So what’s different about CBD-A
There’s a good chance that in your quest for CBD answers and information, you’ve come across CBD-A. So what’s this cannabinoid you keep seeing and what does it do? Is it the newest breakthrough in research of the captivating cannabis plant? Not exactly. CBD-A, cannabidiolic acid, is the acidic precursor to CBD. It’s essentially the unheated CBD compound in raw cannabis flowers (which consequently contain very little CBD prior to dexarboxylation).
Decarboxylation is the magic behind making cannabis a potent additive to food. Simply put, it’s a chemical reaction achieved through heating up raw cannabis to a temperature at which it releases a carboxyl group, in some cases becoming psychoactive. THC-A, for example, is converted to the psychoactive THC compound during this process alongside CBDA converting to CBD.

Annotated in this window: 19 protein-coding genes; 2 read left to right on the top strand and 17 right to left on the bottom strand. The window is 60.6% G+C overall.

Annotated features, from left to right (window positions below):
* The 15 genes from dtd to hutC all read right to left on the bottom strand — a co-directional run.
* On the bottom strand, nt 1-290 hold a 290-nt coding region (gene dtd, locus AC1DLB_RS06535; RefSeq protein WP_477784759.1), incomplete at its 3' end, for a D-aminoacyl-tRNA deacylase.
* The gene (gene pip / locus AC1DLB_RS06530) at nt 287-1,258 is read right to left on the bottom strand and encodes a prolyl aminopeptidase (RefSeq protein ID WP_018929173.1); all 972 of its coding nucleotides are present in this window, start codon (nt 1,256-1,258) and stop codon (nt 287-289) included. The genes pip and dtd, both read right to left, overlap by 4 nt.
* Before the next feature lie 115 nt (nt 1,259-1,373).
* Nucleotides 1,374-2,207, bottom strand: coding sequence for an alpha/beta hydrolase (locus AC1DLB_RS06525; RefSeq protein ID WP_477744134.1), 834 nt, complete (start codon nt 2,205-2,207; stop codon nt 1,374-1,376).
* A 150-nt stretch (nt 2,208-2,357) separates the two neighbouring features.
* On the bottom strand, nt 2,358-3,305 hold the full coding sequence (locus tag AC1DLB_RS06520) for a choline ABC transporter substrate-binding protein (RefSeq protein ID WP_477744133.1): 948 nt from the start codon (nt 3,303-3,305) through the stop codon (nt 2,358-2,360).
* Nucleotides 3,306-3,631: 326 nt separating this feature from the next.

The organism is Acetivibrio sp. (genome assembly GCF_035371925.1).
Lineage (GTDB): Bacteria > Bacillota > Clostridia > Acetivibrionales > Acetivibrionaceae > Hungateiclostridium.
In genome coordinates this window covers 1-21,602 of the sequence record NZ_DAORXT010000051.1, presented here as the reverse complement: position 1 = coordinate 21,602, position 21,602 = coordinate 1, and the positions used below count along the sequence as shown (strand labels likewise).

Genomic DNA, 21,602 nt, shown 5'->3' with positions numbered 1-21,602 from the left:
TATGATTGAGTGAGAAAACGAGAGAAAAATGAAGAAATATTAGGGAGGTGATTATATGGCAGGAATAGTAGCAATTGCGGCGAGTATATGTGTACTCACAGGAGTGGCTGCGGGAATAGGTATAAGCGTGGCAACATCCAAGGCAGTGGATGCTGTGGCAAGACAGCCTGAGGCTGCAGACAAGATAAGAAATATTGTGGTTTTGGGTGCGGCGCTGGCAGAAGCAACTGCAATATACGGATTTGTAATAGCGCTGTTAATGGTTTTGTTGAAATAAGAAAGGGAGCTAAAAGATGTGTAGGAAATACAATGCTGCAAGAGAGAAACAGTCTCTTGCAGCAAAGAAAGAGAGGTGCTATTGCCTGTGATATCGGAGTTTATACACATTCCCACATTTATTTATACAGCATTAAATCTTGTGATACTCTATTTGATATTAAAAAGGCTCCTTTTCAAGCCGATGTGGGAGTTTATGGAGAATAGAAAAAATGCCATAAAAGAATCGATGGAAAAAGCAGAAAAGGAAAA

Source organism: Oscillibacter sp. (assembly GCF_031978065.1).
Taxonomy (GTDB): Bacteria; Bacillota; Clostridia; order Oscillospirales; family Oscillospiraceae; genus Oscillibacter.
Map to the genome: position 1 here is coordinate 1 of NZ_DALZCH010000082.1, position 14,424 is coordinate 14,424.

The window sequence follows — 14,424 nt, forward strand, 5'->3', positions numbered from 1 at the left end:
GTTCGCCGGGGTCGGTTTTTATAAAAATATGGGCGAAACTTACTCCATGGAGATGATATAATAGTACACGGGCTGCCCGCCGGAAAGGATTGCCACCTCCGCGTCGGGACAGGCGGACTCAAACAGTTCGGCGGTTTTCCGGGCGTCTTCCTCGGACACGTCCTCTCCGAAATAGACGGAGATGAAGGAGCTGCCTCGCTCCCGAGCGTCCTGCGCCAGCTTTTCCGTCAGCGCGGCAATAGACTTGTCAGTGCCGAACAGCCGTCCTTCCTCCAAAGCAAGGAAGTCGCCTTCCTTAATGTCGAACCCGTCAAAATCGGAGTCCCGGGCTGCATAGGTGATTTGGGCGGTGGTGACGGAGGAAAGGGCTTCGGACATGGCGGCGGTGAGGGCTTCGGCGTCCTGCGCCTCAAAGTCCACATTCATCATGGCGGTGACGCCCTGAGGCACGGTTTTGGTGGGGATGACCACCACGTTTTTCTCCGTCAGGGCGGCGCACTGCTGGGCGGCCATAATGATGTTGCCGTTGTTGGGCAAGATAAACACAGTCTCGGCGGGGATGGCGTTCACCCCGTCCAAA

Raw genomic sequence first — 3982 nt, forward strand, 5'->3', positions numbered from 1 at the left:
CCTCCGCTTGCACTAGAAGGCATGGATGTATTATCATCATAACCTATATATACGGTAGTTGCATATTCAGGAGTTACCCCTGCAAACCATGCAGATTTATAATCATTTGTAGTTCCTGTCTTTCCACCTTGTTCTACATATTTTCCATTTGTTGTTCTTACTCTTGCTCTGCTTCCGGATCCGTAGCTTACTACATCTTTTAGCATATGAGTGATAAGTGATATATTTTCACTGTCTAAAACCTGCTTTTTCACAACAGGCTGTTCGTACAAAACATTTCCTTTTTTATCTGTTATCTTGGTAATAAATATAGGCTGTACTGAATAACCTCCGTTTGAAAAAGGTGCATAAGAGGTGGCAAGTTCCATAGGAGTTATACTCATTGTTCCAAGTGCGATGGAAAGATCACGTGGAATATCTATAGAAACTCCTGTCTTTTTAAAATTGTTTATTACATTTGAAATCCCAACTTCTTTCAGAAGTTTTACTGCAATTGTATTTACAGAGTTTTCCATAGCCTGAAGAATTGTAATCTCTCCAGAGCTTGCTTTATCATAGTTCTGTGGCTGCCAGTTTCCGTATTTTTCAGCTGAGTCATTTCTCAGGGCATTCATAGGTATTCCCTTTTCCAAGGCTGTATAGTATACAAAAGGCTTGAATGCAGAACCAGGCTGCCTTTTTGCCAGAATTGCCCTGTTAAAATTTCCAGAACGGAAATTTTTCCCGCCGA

CBD-A has its own identity
Although CBDA is primarily seen as inactive and therefore ancillary to CBD, it may have some interesting potential in its own right. Like CBD and other cannabinoids, CBDA is believed to sustain anti-proliferative and anti-inflammatory traits, among others.
Researchers in 2013 noted that CBDA displayed significantly greater potency at inhibiting nausea and was at least as proficient an anti-inflammatory as CBD in the animal subjects tested.
Our latest supplier Circle Labs is so keen on CBDA that they have a both CBD and CBDA oils available, made possible due to their unique extraction technique that involves very gentle heating (dexarboxylation) as mentioned above. This ensures the same volume of cannabinoids arrive in the oil as would be found in the original flower.
Understanding cannabinoid compounds
Still, it hasn’t enjoyed a modicum of the attention from the scientific community that CBD has. But despite the shortcomings in research, CBDA does display distinct qualities that make it a compelling subject. As more cannabinoids come to light, it’s crucial to distinguish each one’s individual traits, as well as how they all interact as a whole chemical phytocomplex. The full extent of understanding of the “entourage effect” is indeed in its infancy. We’ll tell you more about that in our next post…stay tuned!